|San Francisco Ballet in Balanchine's "Serenade"|
Photo © Erik Tomasson
War Memorial Opera House, San Francisco
January 30th, 2015
Mixed repertory evenings at San Francisco Ballet are known for their breadth and diversity, but 2015’s Program 1 may be the most eclectic and varied collection yet. Artistic Director Helgi Tomasson has paired George Balanchine’s “Serenade” (1935) with Yuri Possokhov’s 2011 “RAkU” and Val Caniparoli’s “Lambarena”, which is marking its twentieth anniversary this year.
Exquisite; ethereal; elegant; enthralling. Each of these words has been used to describe Balanchine’s 1935 neo-classical masterwork, “Serenade”. And every one of them is right on target. Without question, it is one of the most beautiful one-Act ballets ever made. Simple movements (the palm of the hand directed away from the body on the diagonal; delicate parallel boureés; the feet moving from sixth position to first) alongside statements of largess (huge sissones, temps leveés and developpés), “Serenade” is a testament to classical ballet technique and choreographic structure. The stage patterns are not only sculptural, they also construct living architecture. Choreography extends from clear, defined port de bras to lightning-fast footwork to unpredictable transitions, which, on occasion, still proved challenging for some of the cast. But overall, the performance was full of radiance and splendor. Vanessa Zahorian’s variation (with Isabella DeVivo, Koto Ishihara, Norika Matsuyama and Julia Rowe) was sublime. And “Serenade” was another stellar showing from the all women in the corps de ballet, particularly the circular piqué turn sequence.
But “Serenade” also a mysterious side to it; a foray into the unknown. No matter how many times you see it, some things are still unexpected. Just when you think it is a completely abstract work, a narrative moment appears, as with the slow trio three-quarters of the way through (danced by Dores André, Lorena Feijoo and Tiit Helimets). The promenades in this sequence may not have been telling a linear story, but they were saying something - André’s slow rotation in arabesque was like a clock and the partnered turns in attitude, where the supporting knee suddenly bends, almost seemed like a hint of defiance. “Serenade” is a picturesque dance of surprise and while the action on stage Friday night was extraordinary, it was a little odd to both see and hear one of the dancers preparing and counting in the wings prior to her entrance.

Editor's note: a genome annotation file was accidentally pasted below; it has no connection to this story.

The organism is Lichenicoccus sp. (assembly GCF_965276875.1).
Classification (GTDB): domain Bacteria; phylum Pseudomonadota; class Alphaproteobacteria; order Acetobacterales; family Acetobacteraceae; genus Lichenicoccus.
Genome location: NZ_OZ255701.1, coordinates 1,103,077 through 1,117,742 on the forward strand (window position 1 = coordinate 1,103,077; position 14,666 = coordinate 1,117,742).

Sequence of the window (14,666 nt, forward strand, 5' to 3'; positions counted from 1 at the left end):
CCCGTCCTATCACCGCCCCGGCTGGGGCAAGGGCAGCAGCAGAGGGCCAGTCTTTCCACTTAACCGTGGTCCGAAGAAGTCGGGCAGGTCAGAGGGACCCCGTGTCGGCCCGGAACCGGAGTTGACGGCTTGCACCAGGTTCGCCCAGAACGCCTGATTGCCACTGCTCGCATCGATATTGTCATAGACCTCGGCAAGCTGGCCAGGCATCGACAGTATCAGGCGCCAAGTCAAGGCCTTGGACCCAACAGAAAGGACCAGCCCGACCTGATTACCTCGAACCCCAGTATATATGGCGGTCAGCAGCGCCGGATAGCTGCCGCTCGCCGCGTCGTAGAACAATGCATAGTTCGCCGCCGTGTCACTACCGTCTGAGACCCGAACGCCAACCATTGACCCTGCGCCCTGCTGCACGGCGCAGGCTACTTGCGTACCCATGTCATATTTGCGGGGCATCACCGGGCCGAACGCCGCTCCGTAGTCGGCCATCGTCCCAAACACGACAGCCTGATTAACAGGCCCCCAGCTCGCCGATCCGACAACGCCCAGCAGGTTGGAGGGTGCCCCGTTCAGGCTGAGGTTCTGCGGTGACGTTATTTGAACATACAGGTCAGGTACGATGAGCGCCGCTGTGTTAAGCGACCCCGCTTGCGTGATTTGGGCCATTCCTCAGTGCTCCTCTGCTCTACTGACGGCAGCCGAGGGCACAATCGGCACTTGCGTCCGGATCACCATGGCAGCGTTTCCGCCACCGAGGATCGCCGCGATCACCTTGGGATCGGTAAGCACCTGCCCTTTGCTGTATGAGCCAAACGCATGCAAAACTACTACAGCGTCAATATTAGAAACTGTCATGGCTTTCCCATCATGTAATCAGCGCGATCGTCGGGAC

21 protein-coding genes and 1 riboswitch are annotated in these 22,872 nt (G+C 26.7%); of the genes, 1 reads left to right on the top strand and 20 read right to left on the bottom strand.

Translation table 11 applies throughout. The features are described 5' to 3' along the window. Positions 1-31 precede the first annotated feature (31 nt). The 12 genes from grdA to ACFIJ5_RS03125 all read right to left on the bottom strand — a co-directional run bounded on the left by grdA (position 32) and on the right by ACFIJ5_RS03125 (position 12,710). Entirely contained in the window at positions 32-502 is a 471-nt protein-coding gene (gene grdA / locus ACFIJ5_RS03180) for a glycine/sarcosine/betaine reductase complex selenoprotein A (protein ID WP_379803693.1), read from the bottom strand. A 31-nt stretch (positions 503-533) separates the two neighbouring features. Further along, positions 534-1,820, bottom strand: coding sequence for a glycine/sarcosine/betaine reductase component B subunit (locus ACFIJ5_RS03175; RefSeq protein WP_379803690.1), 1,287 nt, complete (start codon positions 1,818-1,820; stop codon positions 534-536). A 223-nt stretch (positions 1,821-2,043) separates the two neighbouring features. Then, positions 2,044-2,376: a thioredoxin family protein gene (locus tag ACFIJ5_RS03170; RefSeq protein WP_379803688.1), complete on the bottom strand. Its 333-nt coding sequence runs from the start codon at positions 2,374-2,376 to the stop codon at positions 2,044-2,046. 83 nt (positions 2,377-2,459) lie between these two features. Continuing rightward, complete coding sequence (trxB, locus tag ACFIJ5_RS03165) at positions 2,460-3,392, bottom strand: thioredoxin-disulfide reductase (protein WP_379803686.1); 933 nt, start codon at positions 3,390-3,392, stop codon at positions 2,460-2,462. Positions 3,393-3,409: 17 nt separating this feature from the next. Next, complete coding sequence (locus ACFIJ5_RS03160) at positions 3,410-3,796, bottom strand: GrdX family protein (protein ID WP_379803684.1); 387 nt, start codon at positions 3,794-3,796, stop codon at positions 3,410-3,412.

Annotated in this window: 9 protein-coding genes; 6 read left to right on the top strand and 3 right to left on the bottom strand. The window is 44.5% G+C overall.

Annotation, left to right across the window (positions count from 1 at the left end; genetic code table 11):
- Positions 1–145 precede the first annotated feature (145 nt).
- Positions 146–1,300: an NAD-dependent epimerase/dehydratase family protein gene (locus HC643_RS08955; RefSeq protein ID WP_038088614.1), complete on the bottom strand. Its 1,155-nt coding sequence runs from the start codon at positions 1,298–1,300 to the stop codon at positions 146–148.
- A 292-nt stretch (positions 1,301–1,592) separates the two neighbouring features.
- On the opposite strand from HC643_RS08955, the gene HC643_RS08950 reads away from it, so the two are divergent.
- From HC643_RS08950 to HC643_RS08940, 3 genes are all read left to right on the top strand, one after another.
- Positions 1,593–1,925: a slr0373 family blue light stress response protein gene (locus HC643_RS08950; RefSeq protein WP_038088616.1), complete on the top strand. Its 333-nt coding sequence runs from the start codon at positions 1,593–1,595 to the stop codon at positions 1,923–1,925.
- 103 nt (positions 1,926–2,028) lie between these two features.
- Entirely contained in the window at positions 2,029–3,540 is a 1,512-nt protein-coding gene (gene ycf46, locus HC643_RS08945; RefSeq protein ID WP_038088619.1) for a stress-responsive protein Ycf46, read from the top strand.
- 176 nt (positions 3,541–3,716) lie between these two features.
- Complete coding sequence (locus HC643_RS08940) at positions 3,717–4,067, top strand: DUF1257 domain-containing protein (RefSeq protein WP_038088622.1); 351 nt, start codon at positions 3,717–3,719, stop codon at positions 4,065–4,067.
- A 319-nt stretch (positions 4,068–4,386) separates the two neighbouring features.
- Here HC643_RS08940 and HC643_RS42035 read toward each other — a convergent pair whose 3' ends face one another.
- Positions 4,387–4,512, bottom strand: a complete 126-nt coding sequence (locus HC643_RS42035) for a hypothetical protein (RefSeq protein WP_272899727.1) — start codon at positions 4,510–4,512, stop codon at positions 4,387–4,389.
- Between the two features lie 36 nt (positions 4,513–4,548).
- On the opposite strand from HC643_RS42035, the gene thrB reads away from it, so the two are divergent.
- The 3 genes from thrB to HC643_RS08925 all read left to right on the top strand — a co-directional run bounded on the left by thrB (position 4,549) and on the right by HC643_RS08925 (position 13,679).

An epic tour-de-force for ballerina Yuan Yuan Tan, Yuri Possokhov’s “RAkU” unlocks one woman’s journey through ceremony, love, loss, terror and grief. “RAkU” is definitely a narrative story and as explained in the program notes, is based upon/inspired by true events, the burning of Kyoto’s Golden Pavilion in 1950. But the genius of “RAkU” is in its timelessness. While inspired by this mid-century event, it also exudes an ancient mystique, and at the same time, is clearly a contemporary work with a modular, multi-media set. Possokhov’s choreographic vocabulary also followed this timelessness in the way he mixed different dance genres: classical ballet, modern dance, martial arts and Butoh influences. While the two main duets (one between Tan and Carlos Quenedit and the other, Tan and Pascal Molat) were filled with specificity and abandon, and Tan’s final solo was sheer brilliance, my favorite movement phrases were actually for the four warriors (Gaetano Amico, Steven Morse, Sean Orza and Myles Thatcher). With dynamic shifts of weight and athletic gravity-defying jumps, the power of these four men from the corps de ballet could not be overlooked.
Program 1 closed on a celebratory note with Val Caniparoli’s 1995 “Lambarena”. A multi-layered approach to fusion, “Lambarena” brings ballet and African dance together while simultaneously combining Baroque scores with traditional African music. The result is a suite of eight jubilant dances as only a choreographer like Caniparoli could envision or construct. While there were featured soloists and highlighted roles, every member of the cast was part of a community; completely in sync with each other. And they looked like they were having the most fantastic time dancing the ballet. Choreographic motifs recurred throughout the eight chapters, just like compositional themes recurring in the music – the flexed foot being tapped by the other pointed foot; the women being lifted up in a straight body position. The stage was brimming with sinuous torsos, off-center postures, and percussive rhythms. Daniel Deivison-Oliveira stole the show in the fifth movement with his incomparable physical strength and dynamics. And in his duet with Ellen Rose Hummel, the intoxicating energy continued with strong and sharp accents and a spectacular final lift. The men’s variation (number seven) led by Joseph Walsh, had some beautiful extension work – developpés in ecarté, renversés, and arabesques where the upper body fell slowly to the ground. Unanticipated, but absolutely gorgeous.